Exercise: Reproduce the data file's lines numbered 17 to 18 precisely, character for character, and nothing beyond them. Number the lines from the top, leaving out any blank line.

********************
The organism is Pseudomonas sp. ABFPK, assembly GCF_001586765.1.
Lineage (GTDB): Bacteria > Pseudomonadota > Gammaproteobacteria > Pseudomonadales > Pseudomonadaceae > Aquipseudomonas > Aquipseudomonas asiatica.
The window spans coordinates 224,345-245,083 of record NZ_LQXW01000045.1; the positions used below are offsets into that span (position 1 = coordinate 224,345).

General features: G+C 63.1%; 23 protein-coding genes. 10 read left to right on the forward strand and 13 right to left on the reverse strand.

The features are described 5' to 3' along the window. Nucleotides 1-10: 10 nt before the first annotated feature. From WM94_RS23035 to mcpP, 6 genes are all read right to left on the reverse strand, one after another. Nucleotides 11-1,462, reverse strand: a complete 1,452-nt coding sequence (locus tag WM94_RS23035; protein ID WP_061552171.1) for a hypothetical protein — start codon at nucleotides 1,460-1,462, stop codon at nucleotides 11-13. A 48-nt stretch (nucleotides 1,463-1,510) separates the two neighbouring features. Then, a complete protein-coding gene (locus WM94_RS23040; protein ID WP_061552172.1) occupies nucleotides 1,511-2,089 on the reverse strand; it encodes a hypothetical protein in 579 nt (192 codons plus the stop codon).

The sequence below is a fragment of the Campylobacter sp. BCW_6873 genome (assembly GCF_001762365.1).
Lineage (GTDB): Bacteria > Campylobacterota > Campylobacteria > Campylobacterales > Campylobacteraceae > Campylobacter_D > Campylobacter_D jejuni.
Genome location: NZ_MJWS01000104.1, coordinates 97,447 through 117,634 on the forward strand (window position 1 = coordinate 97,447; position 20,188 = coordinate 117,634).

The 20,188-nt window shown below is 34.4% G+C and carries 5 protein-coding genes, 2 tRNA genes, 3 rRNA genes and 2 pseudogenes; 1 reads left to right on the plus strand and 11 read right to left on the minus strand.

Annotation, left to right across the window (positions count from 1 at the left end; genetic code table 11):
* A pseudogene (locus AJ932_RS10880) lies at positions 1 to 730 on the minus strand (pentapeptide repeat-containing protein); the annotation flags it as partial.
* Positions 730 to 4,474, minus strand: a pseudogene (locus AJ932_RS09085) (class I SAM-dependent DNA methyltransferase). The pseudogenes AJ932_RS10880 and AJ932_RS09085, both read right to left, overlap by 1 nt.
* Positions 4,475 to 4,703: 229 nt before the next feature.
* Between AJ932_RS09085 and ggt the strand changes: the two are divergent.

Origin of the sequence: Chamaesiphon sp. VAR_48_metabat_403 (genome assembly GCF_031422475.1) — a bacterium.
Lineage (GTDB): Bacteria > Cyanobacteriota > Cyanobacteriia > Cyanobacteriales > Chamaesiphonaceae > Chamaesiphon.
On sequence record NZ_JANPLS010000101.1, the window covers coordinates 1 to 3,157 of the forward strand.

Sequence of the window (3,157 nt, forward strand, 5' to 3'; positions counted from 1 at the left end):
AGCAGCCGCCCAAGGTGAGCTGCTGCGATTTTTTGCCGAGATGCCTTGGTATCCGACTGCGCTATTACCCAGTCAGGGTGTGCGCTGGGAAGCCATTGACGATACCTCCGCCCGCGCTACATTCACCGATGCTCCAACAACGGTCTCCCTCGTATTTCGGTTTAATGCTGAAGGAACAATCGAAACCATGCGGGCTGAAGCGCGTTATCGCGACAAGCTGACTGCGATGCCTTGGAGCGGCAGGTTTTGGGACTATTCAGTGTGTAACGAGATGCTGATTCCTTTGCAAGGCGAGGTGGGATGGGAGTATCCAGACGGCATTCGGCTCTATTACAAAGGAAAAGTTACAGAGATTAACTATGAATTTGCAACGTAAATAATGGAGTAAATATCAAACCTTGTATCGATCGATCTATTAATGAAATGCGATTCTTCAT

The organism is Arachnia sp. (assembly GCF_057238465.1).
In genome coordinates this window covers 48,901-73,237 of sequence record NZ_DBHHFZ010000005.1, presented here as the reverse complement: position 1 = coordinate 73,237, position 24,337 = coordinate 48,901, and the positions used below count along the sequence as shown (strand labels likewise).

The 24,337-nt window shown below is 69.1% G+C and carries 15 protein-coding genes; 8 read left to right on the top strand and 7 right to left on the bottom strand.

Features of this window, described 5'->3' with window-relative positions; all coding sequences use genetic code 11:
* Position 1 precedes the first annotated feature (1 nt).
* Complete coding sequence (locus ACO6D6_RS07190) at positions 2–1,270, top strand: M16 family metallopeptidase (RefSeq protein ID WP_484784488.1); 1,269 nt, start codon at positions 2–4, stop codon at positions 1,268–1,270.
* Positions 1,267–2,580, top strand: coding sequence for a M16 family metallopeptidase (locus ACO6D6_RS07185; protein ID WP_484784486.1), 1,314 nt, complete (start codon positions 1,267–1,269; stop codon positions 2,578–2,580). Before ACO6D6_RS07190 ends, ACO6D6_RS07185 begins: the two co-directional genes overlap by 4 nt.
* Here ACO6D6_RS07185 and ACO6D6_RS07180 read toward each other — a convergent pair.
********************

On sequence record NZ_JANPLS010000101.1, the window covers coordinates 1 to 3,157 of the forward strand.

Sequence of the window (3,157 nt, forward strand, 5' to 3'; positions counted from 1 at the left end):